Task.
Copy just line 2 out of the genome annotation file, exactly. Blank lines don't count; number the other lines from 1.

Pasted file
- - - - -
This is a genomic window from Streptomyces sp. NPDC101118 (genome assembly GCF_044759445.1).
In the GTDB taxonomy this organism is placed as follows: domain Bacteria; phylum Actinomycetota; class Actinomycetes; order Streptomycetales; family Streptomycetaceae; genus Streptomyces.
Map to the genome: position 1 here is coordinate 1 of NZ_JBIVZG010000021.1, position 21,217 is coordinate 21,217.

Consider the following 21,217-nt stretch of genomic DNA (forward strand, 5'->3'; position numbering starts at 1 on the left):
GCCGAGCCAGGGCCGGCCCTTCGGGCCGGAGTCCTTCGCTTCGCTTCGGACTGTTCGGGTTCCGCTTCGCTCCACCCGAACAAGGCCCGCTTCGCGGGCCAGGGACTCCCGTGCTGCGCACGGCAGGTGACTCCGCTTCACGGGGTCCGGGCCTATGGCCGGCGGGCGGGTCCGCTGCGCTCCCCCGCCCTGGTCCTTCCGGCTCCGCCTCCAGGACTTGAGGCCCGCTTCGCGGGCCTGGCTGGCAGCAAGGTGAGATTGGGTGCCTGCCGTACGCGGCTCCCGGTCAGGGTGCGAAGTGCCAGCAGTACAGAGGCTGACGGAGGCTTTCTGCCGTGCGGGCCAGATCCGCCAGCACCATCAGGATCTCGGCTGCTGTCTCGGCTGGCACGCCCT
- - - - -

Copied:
In the GTDB taxonomy this organism is placed as follows: domain Bacteria; phylum Actinomycetota; class Actinomycetes; order Streptomycetales; family Streptomycetaceae; genus Streptomyces.